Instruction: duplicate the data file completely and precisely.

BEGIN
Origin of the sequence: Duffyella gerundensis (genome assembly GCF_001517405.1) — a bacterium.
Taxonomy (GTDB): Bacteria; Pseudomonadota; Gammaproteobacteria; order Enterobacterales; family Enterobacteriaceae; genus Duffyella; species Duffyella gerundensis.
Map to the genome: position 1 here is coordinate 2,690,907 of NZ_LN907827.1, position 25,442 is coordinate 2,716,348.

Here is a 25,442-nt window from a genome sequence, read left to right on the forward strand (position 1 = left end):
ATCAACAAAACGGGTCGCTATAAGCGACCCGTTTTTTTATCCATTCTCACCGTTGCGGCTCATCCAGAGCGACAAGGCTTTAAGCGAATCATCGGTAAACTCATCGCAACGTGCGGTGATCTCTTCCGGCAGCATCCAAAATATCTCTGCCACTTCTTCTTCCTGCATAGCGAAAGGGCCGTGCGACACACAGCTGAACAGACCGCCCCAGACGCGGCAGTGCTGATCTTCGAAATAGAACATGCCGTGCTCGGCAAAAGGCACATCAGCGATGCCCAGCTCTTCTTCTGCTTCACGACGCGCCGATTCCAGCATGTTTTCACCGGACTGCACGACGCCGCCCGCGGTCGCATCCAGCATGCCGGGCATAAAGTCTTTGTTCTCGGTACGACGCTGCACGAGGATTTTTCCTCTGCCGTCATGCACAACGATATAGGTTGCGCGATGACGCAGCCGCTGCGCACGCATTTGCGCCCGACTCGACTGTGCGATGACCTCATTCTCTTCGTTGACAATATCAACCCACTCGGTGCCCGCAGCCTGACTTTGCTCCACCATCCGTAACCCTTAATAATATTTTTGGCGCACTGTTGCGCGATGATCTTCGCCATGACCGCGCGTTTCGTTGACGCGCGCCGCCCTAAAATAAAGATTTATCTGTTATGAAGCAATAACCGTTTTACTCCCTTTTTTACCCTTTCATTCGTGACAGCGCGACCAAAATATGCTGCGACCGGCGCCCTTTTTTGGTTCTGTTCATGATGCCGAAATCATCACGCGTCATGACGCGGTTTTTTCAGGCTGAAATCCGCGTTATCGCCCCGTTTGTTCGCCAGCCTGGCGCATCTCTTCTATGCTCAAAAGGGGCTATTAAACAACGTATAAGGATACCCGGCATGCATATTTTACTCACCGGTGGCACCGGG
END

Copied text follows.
Origin of the sequence: Duffyella gerundensis (genome assembly GCF_001517405.1) — a bacterium.
Taxonomy (GTDB): Bacteria; Pseudomonadota; Gammaproteobacteria; order Enterobacterales; family Enterobacteriaceae; genus Duffyella; species Duffyella gerundensis.
Map to the genome: position 1 here is coordinate 2,690,907 of NZ_LN907827.1, position 25,442 is coordinate 2,716,348.

Here is a 25,442-nt window from a genome sequence, read left to right on the forward strand (position 1 = left end):
ATCAACAAAACGGGTCGCTATAAGCGACCCGTTTTTTTATCCATTCTCACCGTTGCGGCTCATCCAGAGCGACAAGGCTTTAAGCGAATCATCGGTAAACTCATCGCAACGTGCGGTGATCTCTTCCGGCAGCATCCAAAATATCTCTGCCACTTCTTCTTCCTGCATAGCGAAAGGGCCGTGCGACACACAGCTGAACAGACCGCCCCAGACGCGGCAGTGCTGATCTTCGAAATAGAACATGCCGTGCTCGGCAAAAGGCACATCAGCGATGCCCAGCTCTTCTTCTGCTTCACGACGCGCCGATTCCAGCATGTTTTCACCGGACTGCACGACGCCGCCCGCGGTCGCATCCAGCATGCCGGGCATAAAGTCTTTGTTCTCGGTACGACGCTGCACGAGGATTTTTCCTCTGCCGTCATGCACAACGATATAGGTTGCGCGATGACGCAGCCGCTGCGCACGCATTTGCGCCCGACTCGACTGTGCGATGACCTCATTCTCTTCGTTGACAATATCAACCCACTCGGTGCCCGCAGCCTGACTTTGCTCCACCATCCGTAACCCTTAATAATATTTTTGGCGCACTGTTGCGCGATGATCTTCGCCATGACCGCGCGTTTCGTTGACGCGCGCCGCCCTAAAATAAAGATTTATCTGTTATGAAGCAATAACCGTTTTACTCCCTTTTTTACCCTTTCATTCGTGACAGCGCGACCAAAATATGCTGCGACCGGCGCCCTTTTTTGGTTCTGTTCATGATGCCGAAATCATCACGCGTCATGACGCGGTTTTTTCAGGCTGAAATCCGCGTTATCGCCCCGTTTGTTCGCCAGCCTGGCGCATCTCTTCTATGCTCAAAAGGGGCTATTAAACAACGTATAAGGATACCCGGCATGCATATTTTACTCACCGGTGGCACCGGG